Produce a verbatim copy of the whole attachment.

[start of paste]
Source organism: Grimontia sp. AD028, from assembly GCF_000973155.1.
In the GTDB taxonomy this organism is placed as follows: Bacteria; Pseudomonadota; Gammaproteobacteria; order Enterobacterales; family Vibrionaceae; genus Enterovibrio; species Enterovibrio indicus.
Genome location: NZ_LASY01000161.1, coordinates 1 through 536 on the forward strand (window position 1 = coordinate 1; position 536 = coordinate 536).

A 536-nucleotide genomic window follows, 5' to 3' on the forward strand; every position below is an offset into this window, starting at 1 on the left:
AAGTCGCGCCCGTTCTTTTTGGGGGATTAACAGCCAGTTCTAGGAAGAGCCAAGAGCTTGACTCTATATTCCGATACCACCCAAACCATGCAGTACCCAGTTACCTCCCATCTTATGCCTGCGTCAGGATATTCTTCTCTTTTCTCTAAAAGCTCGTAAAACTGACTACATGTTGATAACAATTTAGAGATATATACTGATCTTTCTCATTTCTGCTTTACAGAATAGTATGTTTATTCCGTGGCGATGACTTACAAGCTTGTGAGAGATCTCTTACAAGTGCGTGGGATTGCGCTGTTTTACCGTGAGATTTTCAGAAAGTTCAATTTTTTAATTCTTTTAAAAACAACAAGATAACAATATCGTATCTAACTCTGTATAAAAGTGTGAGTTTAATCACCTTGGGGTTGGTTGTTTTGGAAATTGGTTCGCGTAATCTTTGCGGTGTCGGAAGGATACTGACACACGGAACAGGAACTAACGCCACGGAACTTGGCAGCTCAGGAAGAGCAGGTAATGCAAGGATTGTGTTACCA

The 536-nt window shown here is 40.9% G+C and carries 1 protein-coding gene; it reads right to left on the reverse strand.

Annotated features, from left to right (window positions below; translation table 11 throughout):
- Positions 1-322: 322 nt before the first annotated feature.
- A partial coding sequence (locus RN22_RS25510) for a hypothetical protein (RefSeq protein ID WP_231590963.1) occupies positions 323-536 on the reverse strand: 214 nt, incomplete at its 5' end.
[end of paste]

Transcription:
Source organism: Grimontia sp. AD028, from assembly GCF_000973155.1.
In the GTDB taxonomy this organism is placed as follows: Bacteria; Pseudomonadota; Gammaproteobacteria; order Enterobacterales; family Vibrionaceae; genus Enterovibrio; species Enterovibrio indicus.
Genome location: NZ_LASY01000161.1, coordinates 1 through 536 on the forward strand (window position 1 = coordinate 1; position 536 = coordinate 536).

A 536-nucleotide genomic window follows, 5' to 3' on the forward strand; every position below is an offset into this window, starting at 1 on the left:
AAGTCGCGCCCGTTCTTTTTGGGGGATTAACAGCCAGTTCTAGGAAGAGCCAAGAGCTTGACTCTATATTCCGATACCACCCAAACCATGCAGTACCCAGTTACCTCCCATCTTATGCCTGCGTCAGGATATTCTTCTCTTTTCTCTAAAAGCTCGTAAAACTGACTACATGTTGATAACAATTTAGAGATATATACTGATCTTTCTCATTTCTGCTTTACAGAATAGTATGTTTATTCCGTGGCGATGACTTACAAGCTTGTGAGAGATCTCTTACAAGTGCGTGGGATTGCGCTGTTTTACCGTGAGATTTTCAGAAAGTTCAATTTTTTAATTCTTTTAAAAACAACAAGATAACAATATCGTATCTAACTCTGTATAAAAGTGTGAGTTTAATCACCTTGGGGTTGGTTGTTTTGGAAATTGGTTCGCGTAATCTTTGCGGTGTCGGAAGGATACTGACACACGGAACAGGAACTAACGCCACGGAACTTGGCAGCTCAGGAAGAGCAGGTAATGCAAGGATTGTGTTACCA

The 536-nt window shown here is 40.9% G+C and carries 1 protein-coding gene; it reads right to left on the reverse strand.

Annotated features, from left to right (window positions below; translation table 11 throughout):
- Positions 1-322: 322 nt before the first annotated feature.
- A partial coding sequence (locus RN22_RS25510) for a hypothetical protein (RefSeq protein ID WP_231590963.1) occupies positions 323-536 on the reverse strand: 214 nt, incomplete at its 5' end.